Character sketches that are fictional but based on real people, like you and me.
He couldn’t figure out why his mother had named him Uriah. It was a perfectly good biblical name, she explained. It even meant “God’s light”. But why did she have to name him after a guy too dense to figure out why he was being sacrificed in battle – unwilling to think that the king could have been fooling around with his wife. Early on he adopted the nickname of Ri. Maybe people would assume he was a Ryan.
He had been a busy kid, grown into a busy man. He liked being busy. It was more interesting than being idle. It was true, he had become more balanced, mainly due to his wife’s influence, but it still drove him crazy to sit and endure small talk. He would start to fidget and then excuse himself to leave and get something done.
There were ample excuses. He was always involved in three or four projects of his own, in addition to his role as mayor of his small town, his own business, and his family. Oh yes, and there was the church board, his elderly mother’s estate which he kept track of, and the condo association and property that he managed. He was always surprising people with his newest idea to improve, clean up, organize.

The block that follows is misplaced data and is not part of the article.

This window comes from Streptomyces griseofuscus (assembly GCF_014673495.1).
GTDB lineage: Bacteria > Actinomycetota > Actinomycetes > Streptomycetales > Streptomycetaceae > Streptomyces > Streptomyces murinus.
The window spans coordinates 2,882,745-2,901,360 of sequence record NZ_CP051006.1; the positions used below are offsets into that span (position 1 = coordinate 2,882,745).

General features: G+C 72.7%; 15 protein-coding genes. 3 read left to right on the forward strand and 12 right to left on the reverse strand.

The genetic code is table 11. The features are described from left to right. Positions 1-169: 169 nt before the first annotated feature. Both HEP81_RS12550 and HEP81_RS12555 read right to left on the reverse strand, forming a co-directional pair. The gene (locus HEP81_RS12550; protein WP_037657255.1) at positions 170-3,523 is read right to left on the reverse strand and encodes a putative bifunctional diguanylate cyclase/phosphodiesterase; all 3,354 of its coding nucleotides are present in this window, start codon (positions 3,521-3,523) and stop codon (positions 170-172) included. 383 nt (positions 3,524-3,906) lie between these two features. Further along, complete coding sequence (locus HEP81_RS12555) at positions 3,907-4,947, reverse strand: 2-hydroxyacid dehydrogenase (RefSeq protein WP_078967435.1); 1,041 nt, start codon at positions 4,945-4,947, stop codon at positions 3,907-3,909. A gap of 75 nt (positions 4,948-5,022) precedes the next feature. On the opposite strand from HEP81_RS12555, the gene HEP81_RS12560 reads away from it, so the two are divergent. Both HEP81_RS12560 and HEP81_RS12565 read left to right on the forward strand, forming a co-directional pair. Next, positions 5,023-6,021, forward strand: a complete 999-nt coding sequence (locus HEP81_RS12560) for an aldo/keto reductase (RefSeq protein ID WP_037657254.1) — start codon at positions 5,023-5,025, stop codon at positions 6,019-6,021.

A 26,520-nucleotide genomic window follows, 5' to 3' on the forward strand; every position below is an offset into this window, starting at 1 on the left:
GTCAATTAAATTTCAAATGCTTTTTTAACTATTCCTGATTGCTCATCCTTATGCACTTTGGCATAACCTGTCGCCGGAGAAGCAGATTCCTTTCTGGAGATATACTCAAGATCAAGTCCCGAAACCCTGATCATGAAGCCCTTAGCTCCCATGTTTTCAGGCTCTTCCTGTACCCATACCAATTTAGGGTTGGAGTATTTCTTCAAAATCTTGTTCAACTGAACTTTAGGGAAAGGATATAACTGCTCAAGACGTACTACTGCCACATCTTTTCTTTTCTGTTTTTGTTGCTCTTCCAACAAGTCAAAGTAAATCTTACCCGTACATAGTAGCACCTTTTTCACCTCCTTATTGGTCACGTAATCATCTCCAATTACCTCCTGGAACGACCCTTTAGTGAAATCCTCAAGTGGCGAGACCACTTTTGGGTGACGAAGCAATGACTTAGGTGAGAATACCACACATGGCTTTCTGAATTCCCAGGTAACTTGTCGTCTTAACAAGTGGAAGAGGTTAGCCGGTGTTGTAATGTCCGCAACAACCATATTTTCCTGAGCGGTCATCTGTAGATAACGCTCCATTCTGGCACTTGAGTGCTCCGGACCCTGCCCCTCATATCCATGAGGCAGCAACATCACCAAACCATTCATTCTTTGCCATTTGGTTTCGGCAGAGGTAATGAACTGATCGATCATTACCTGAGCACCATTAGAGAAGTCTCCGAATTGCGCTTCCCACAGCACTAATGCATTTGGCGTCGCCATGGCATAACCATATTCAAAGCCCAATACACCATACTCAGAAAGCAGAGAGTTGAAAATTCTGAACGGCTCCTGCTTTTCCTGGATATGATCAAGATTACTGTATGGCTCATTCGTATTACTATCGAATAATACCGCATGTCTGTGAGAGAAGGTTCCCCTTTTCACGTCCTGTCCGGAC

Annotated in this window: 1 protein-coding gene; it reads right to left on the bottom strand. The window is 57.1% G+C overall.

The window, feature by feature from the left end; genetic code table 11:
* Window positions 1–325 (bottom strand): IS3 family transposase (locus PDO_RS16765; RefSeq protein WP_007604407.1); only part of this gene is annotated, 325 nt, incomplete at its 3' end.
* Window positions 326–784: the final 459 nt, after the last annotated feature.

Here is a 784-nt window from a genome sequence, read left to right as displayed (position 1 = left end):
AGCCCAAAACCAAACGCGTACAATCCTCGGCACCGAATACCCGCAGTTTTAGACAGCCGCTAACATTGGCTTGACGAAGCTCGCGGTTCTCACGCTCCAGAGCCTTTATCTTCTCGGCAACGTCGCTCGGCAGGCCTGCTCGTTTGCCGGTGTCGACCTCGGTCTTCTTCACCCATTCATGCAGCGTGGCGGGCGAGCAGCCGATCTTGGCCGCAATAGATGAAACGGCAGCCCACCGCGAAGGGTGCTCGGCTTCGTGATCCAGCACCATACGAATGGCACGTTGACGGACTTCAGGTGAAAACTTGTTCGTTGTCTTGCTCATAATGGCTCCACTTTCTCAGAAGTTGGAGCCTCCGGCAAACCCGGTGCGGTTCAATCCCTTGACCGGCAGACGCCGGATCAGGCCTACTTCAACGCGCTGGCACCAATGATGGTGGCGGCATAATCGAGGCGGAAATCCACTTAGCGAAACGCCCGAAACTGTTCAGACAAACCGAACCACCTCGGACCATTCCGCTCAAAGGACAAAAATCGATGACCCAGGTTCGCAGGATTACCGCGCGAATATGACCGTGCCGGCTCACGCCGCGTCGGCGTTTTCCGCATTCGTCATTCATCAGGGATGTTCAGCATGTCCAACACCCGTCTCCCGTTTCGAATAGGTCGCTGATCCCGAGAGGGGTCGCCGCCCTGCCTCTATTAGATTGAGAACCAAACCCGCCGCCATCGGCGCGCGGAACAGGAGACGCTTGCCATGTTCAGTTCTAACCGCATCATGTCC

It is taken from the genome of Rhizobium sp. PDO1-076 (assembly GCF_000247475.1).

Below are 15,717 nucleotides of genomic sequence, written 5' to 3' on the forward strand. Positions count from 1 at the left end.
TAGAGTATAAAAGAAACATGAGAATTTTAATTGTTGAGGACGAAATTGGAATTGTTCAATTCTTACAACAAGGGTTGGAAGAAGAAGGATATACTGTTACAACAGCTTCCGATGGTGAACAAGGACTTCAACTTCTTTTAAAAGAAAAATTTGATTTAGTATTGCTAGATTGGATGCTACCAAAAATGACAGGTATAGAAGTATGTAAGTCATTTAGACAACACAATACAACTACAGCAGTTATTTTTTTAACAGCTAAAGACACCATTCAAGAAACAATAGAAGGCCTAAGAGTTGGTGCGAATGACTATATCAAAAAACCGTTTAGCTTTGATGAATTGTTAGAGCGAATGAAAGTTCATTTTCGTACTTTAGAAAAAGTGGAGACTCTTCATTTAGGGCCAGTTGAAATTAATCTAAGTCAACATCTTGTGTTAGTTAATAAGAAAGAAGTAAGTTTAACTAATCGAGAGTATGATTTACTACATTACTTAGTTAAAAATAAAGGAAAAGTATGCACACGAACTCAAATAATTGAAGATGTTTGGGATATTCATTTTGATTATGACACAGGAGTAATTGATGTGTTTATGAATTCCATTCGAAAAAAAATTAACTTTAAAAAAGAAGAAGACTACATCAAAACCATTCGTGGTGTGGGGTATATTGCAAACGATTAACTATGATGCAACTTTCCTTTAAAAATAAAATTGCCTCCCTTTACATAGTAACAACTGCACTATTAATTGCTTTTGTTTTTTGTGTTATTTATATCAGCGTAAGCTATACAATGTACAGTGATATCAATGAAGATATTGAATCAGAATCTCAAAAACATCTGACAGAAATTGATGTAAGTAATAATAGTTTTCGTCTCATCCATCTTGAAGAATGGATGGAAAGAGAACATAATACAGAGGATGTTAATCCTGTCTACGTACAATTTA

Many people are busy because of their desire to advance themselves, but undergirding Uriah’s constant motion was his generosity. He almost never met a person he didn’t want to help, if they needed it. He was aware of his own abundant blessings and felt that he should be distributing his energy, his time and his wealth wherever his faith directed. As a result, God was always dropping something or someone in his path for him to consider.
And then, unexpectedly, his wife got sick and died. It was a devastating, unthinkable blow. For a while it was even more necessary to keep busy. He tore through the house, every drawer, cupboard and closet to make sure he knew what was there and that it all had a purpose – for him, now that he was alone. And then a gradual apathy settled in. The urgency was gone and he was looking, not for energy, but for motivation.
He didn’t need money. His business almost ran itself. His two children were out of the house. He had not been in this stage of life before, and had not imagined being in it by himself. It called for some deep introspection and he decided to give himself some time. Time for others to speak into his life, and most certainly for God to direct him.
But as so often happens, God directs people according to their personalities and the talents they already have. Uriah was at the church for a meeting one night when childcare was being provided for couples with children. The girls managing the nursery decided to take the children outside to play. The small play yard, fenced and lighted, had an unusual structure with a slide built in it. It was a ship, representing Noah’s ark. One of the girls noticed that the chain had been cut on the locked gate. Someone had moved into the ark and set up housekeeping.
Homelessness was on the rise in Uriah’s small town and this was not the first time it had affected the church. But this time the situation was going to land on Uriah’s plate. God needed to act through an energetic, generous person. Uriah was about to become busy again. Very busy.